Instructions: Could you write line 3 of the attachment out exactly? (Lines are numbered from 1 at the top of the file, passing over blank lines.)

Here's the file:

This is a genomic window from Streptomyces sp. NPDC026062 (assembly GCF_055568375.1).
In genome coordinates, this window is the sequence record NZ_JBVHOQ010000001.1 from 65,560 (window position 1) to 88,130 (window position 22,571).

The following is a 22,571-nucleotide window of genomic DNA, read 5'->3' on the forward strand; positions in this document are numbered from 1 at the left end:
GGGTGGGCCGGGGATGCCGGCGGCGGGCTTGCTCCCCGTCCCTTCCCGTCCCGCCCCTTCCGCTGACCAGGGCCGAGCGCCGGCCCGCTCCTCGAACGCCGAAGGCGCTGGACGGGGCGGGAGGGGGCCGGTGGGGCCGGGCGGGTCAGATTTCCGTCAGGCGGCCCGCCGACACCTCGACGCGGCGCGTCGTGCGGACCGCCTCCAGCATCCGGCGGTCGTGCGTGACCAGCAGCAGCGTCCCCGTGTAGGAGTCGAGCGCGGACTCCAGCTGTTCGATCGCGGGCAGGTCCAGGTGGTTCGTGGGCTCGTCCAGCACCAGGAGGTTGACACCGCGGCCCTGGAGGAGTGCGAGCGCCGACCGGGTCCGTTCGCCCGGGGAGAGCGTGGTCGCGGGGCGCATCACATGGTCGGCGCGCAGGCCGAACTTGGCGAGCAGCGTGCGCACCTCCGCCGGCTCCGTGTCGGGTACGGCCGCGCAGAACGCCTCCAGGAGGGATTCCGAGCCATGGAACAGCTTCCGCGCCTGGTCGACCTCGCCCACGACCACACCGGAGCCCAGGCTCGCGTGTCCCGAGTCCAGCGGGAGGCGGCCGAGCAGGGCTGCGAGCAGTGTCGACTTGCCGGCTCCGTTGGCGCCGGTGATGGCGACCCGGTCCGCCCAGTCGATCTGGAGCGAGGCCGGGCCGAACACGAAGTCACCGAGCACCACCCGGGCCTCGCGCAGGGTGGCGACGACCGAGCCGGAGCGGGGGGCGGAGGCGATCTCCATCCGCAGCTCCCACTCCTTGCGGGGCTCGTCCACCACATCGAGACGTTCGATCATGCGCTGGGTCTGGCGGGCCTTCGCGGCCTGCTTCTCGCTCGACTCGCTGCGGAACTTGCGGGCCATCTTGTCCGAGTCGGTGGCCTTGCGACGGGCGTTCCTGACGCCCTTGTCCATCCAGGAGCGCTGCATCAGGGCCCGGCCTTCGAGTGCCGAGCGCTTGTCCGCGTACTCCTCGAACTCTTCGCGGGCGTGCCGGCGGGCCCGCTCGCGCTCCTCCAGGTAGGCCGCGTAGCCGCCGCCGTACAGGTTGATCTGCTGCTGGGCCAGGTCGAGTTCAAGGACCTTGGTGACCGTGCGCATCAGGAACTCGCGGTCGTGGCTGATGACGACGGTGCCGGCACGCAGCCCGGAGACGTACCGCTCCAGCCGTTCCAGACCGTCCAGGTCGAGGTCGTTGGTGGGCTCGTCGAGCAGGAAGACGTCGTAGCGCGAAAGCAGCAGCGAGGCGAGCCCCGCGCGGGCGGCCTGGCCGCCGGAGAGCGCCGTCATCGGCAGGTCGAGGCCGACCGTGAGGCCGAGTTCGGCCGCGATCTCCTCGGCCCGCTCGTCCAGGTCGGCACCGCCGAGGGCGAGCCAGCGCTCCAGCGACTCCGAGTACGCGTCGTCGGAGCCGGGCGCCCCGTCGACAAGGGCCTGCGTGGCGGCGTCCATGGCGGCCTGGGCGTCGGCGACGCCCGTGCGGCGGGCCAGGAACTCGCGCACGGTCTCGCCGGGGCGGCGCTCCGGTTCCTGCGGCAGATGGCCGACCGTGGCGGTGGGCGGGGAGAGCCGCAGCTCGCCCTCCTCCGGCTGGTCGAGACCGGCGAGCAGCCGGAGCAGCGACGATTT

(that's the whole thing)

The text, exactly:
The following is a 22,571-nucleotide window of genomic DNA, read 5'->3' on the forward strand; positions in this document are numbered from 1 at the left end: